Breathless we talked, it was tongues.
If you haven’t known trepidation (a disquieting fear, not the terror found in a book like The Shining) while reading, then you might want to pick up a copy of W.G. Sebald’s Austerlitz. Normally I wouldn’t write about a book while only halfway through it, but I am reading it so slowly that I’m not sure I’ll even finish anytime soon.
I’m not even sure it’s a novel. It is, rather, a meditation on inner and outer decay, on decline, loss, memory, and the gradual effacement of even the most extraordinary of things. I half expect the book itself to vanish or crumble between my fingers while I’m reading. Certainly it reminds me of a book I read earlier this year — Teju Cole’s Open City. Published a decade earlier, Austerlitz (so far) greets us in Belgium as Cole’s novel does, and also in Wales and in London. The settings are intensely and intimately described, yet the novel also seems to take place within Sebald’s memory. There’s a term I’m reminded of: “umwelt” — a German word often translated as “a self-centered world”. Weirdly, I began a short story titled “Umwelt”, also set in London, which has dragged on and on…
And it’s the passages about the inner workings of our selves that seem most familiar. Here, at length, is Austerlitz describing the process of writing and reading:
But now I found writing such hard going that it often took me a whole day to compose a single sentence, and no sooner had I thought such a sentence out, with the greatest effort, and written it down, than I saw the awkward falsity of my constructions and the inadequacy of all the words I had employed….However much or little I had written, on a subsequent reading it always seemed so fundamentally flawed that I had to destroy it immediately and begin again.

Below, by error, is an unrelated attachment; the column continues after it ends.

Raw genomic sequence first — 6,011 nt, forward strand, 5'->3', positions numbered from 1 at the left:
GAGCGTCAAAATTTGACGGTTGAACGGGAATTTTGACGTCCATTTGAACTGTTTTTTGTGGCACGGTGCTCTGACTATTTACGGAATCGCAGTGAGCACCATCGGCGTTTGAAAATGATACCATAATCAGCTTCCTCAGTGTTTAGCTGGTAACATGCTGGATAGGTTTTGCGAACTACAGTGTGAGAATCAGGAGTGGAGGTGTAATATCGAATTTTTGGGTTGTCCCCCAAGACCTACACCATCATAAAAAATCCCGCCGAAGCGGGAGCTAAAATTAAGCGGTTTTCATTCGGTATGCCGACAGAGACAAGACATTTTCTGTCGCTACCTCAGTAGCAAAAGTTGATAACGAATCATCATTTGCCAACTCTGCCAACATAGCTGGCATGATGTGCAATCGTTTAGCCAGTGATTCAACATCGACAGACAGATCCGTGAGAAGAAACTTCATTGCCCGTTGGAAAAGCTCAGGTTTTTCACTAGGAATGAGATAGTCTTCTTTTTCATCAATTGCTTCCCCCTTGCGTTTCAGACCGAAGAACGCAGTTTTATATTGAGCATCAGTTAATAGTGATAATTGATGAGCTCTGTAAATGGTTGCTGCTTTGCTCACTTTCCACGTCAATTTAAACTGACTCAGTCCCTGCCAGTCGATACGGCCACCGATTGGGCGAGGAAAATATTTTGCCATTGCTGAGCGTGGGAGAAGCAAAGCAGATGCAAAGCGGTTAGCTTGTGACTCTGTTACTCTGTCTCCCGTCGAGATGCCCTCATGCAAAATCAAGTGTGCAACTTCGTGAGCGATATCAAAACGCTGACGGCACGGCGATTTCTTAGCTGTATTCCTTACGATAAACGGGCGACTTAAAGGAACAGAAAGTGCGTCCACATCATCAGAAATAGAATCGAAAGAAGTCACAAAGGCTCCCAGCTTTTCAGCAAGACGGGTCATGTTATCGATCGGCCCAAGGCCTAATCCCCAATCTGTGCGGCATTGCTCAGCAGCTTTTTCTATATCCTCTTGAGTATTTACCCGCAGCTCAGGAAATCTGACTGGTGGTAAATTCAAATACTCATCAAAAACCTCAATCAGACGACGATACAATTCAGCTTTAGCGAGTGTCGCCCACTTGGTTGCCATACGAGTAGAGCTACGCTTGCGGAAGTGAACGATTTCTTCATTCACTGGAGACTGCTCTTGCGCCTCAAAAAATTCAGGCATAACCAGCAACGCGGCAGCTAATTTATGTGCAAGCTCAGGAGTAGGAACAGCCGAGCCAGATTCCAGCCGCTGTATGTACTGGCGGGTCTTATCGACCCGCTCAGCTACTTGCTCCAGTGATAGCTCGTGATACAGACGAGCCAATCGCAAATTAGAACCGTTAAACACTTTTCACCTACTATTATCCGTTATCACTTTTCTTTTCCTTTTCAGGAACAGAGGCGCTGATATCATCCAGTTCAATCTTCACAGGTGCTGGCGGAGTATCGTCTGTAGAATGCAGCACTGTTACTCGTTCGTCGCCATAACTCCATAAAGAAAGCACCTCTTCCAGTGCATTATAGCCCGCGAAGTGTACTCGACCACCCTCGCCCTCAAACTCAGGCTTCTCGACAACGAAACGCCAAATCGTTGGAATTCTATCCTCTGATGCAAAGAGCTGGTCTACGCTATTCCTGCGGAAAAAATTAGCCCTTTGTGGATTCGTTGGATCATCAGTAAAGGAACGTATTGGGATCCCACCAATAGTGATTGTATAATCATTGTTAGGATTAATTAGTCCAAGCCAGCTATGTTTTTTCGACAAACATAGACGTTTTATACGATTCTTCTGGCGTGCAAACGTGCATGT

As always, things seem connected. Between readings I’ve been listening repeatedly to the first track on what I think what may end up being one of 2011’s more under-appreciated break-up records. The same disquiet stirs.
Go ahead and be my world, and everything will be ok. Just hide there in plain sight, too big to see.
Throughout this year, between the endless mountains of packed snow and the minutes stuck at the same morning traffic lights, I find myself singing the final chorus of this song over and over, accompanied by my boys on occasion, and other times as if my insides are pouring over the steering wheel. And that gorgeous gorgeous trumpet line…”You let the devil in your home!”
So sad to miss their show here in August.
Two beautiful covers, two musical eras. Go see Devotchka live. Generation Derivative, listen up.
My youngest son has hair that is completely different than mine. It is entirely straight; it does not sprout from his head, it simply falls. Hair such as his does not seem to naturally part, and I find myself continually, almost absently, pushing his hair away from his eyes and to one side. It is as if my fingers have become wiper blades on an intermittent setting.
It struck me one day that his hair is not really in his eyes as much as I think. He rarely brushes it aside, and goes about unbothered by the way it hangs. I realized that my brushing away hair that really isn’t in his way is in some respects me filling a need of my own — the need to touch him, to shape him, both literally and figuratively.
Choriqueso at Polvo’s. Green Chili Pork taco and the Democrat at Torchy’s Tacos. Micheladas (made w/Negra Modelo, of course) at multiple locations. Uchi sushi. Nepali noodle salad at Farm to Market. Sweet potato fries at Freddie’s. A BBQ pork sandwich with jalapenos. Home Slice pizza. Those lovely rosemary and salt bagels w/cream cheese in the mornings at Once Over. A slow-moving orgy.
Some years ago, when I was at university, I enrolled in a small class on South Asian history. The class was in fact tiny for such a large subject — only five students — and was the first stand-alone course on the history of the subcontinent ever taught at my school. That awkward and surprising fact aside (the year was 1989, the Berlin Wall would fall and declarations of the end of history would soon abound) the other odd nugget was that the course was taught jointly. Two professors, B— and J—, one focusing on the history of India and the other on the creation of the nation called Pakistan. Even stranger, I learned that the pair of professors were connected. They shared a home and lascivious rumor had it that they were lovers. Continue reading →